Today in Lausanne, Switzerland, officials from the United States, Iran, and other world powers delivered big news about the negotiations aimed at halting Iran’s quest for a nuclear bomb. But they didn’t announce a deal. In fact, they didn’t even announce an agreement. Rather, they revealed, according to the New York Times, a “specific and comprehensive general understanding about the next steps in limiting Tehran’s nuclear program.” There’s a lot of padding in that description for a reason: the P5+1 powers are far off from anything resembling a nuclear deal with Tehran.
What we now have is confirmation that negotiations will continue. There’s good reason to believe that this is what both sides were after above all else. For Tehran it means continued sanctions relief, and for the Obama administration it means its diplomacy cannot yet be judged a failure.
Going by social and professional media responses, the administration has achieved its goal in spades. Today’s announcement is largely being seen as cause for optimism. This is foremost a measure of how low Americans have set the bar for diplomatic progress in the Obama age. Today’s “understanding” is actually verification—on paper—of long-rumored American capitulations on Iran’s nuclear program.
The official American capitulations: First, Iran would be allowed to continue operating 5,060 uranium-enriching centrifuges for ten years. Experts agree that’s enough to fuel one nuclear bomb per year. Before the Obama administration began talks with Iran, United Nations resolutions had prohibited Iran from enriching uranium, period.
Second, Iran is permitted to keep its underground enrichment facility at Fordow. The administration claims it will be transformed into a “nuclear, physics, technology, research center” that won’t enrich uranium for 15 years. But as Barack Obama has previously said, “We know they [Iran] don’t need to have an underground, fortified facility like Fordow in order to have a peaceful program.”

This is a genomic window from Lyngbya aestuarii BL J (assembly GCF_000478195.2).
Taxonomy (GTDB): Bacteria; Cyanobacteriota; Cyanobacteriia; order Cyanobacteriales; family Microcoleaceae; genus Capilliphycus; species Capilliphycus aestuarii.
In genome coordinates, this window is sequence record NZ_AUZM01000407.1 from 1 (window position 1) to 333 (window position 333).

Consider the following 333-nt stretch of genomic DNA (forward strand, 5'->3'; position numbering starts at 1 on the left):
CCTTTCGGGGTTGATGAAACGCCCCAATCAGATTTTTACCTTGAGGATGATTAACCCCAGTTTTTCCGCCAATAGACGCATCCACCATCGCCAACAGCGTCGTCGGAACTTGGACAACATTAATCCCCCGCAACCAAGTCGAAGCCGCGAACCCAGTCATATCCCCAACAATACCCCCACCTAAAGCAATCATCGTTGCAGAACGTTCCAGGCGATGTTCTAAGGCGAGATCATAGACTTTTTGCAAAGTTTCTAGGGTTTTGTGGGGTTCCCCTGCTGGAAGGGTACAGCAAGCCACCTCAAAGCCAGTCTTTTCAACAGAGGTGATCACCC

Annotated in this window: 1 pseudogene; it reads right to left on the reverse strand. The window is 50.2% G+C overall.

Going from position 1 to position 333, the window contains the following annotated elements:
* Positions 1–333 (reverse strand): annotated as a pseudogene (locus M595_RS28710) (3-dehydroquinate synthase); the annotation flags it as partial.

Third, any nuclear deal would not be indefinite, but time-limited. Today, John Kerry assured the American people that a deal would not include “sunsets,” but that’s precisely what these 10-year and 15-year limits are. Extending a deal would require that the Iranians choose to extend it.
Fourth, according to Iranian Foreign Minister Mohammad Zarif, all American and European nuclear-related sanctions on Iran will terminate at the start of a deal, not in response to Iranian compliance. If this is true, it is a dangerous American capitulation: What incentive would Iran have for keeping up its side of the bargain? If Zarif is lying, it goes to show just how far from a good-faith deal we are.
Fifth, the framework includes only the vaguest of language about Iran’s responsibility to detail the possible military dimensions (PMD) of its nuclear program to date. This is important because without a baseline understanding of Iran’s nuclear weaponization efforts, the United States cannot accurately confirm any progress on this front.
In exchange for all this, the administration wants Americans to believe that Iran will enrich uranium to only 3.67 percent (for 15 years), allow vigorous international inspections, refrain from future nuclear-weapons work, ship out a good deal of enriched nuclear material, and generally abide by the terms of an eventual deal with the United States. Will any of that even happen? Considering that Zarif is already publicly questioning the administration’s account of the “understanding” on Twitter, it seems unlikely. No, we don’t have a deal, but we have a fuller understanding of Barack Obama’s desperation for one.